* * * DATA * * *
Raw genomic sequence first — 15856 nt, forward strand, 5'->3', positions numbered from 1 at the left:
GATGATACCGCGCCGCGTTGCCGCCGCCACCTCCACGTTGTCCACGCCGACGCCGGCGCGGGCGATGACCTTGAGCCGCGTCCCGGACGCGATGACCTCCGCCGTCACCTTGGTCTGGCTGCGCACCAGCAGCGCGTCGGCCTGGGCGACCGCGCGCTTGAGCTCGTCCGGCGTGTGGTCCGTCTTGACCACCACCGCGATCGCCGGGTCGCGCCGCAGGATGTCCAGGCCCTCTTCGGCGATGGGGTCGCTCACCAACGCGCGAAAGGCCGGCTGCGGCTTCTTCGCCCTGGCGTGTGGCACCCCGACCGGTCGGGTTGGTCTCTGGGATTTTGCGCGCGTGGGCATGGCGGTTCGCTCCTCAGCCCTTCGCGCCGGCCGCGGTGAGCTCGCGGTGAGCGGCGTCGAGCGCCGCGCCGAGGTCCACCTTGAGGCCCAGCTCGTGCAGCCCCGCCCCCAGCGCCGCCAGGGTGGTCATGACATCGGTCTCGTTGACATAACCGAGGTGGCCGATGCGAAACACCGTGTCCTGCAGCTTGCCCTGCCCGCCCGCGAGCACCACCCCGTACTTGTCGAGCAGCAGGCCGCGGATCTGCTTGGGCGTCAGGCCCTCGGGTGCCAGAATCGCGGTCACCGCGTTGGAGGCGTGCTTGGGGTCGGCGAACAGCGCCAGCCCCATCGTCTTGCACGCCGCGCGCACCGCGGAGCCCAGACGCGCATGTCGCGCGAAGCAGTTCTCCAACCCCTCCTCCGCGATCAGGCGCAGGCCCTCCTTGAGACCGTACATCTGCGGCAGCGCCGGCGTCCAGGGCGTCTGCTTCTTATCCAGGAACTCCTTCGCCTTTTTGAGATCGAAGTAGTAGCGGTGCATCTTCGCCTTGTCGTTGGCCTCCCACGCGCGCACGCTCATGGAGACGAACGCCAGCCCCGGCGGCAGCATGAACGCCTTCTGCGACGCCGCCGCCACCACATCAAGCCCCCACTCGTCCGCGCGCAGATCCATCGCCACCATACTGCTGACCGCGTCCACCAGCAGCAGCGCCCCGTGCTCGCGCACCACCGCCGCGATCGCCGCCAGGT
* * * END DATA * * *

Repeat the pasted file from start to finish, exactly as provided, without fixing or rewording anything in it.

Raw genomic sequence first — 15856 nt, forward strand, 5'->3', positions numbered from 1 at the left:
GATGATACCGCGCCGCGTTGCCGCCGCCACCTCCACGTTGTCCACGCCGACGCCGGCGCGGGCGATGACCTTGAGCCGCGTCCCGGACGCGATGACCTCCGCCGTCACCTTGGTCTGGCTGCGCACCAGCAGCGCGTCGGCCTGGGCGACCGCGCGCTTGAGCTCGTCCGGCGTGTGGTCCGTCTTGACCACCACCGCGATCGCCGGGTCGCGCCGCAGGATGTCCAGGCCCTCTTCGGCGATGGGGTCGCTCACCAACGCGCGAAAGGCCGGCTGCGGCTTCTTCGCCCTGGCGTGTGGCACCCCGACCGGTCGGGTTGGTCTCTGGGATTTTGCGCGCGTGGGCATGGCGGTTCGCTCCTCAGCCCTTCGCGCCGGCCGCGGTGAGCTCGCGGTGAGCGGCGTCGAGCGCCGCGCCGAGGTCCACCTTGAGGCCCAGCTCGTGCAGCCCCGCCCCCAGCGCCGCCAGGGTGGTCATGACATCGGTCTCGTTGACATAACCGAGGTGGCCGATGCGAAACACCGTGTCCTGCAGCTTGCCCTGCCCGCCCGCGAGCACCACCCCGTACTTGTCGAGCAGCAGGCCGCGGATCTGCTTGGGCGTCAGGCCCTCGGGTGCCAGAATCGCGGTCACCGCGTTGGAGGCGTGCTTGGGGTCGGCGAACAGCGCCAGCCCCATCGTCTTGCACGCCGCGCGCACCGCGGAGCCCAGACGCGCATGTCGCGCGAAGCAGTTCTCCAACCCCTCCTCCGCGATCAGGCGCAGGCCCTCCTTGAGACCGTACATCTGCGGCAGCGCCGGCGTCCAGGGCGTCTGCTTCTTATCCAGGAACTCCTTCGCCTTTTTGAGATCGAAGTAGTAGCGGTGCATCTTCGCCTTGTCGTTGGCCTCCCACGCGCGCACGCTCATGGAGACGAACGCCAGCCCCGGCGGCAGCATGAACGCCTTCTGCGACGCCGCCGCCACCACATCAAGCCCCCACTCGTCCGCGCGCAGATCCATCGCCACCATACTGCTGACCGCGTCCACCAGCAGCAGCGCCCCGTGCTCGCGCACCACCGCCGCGATCGCCGCCAGGT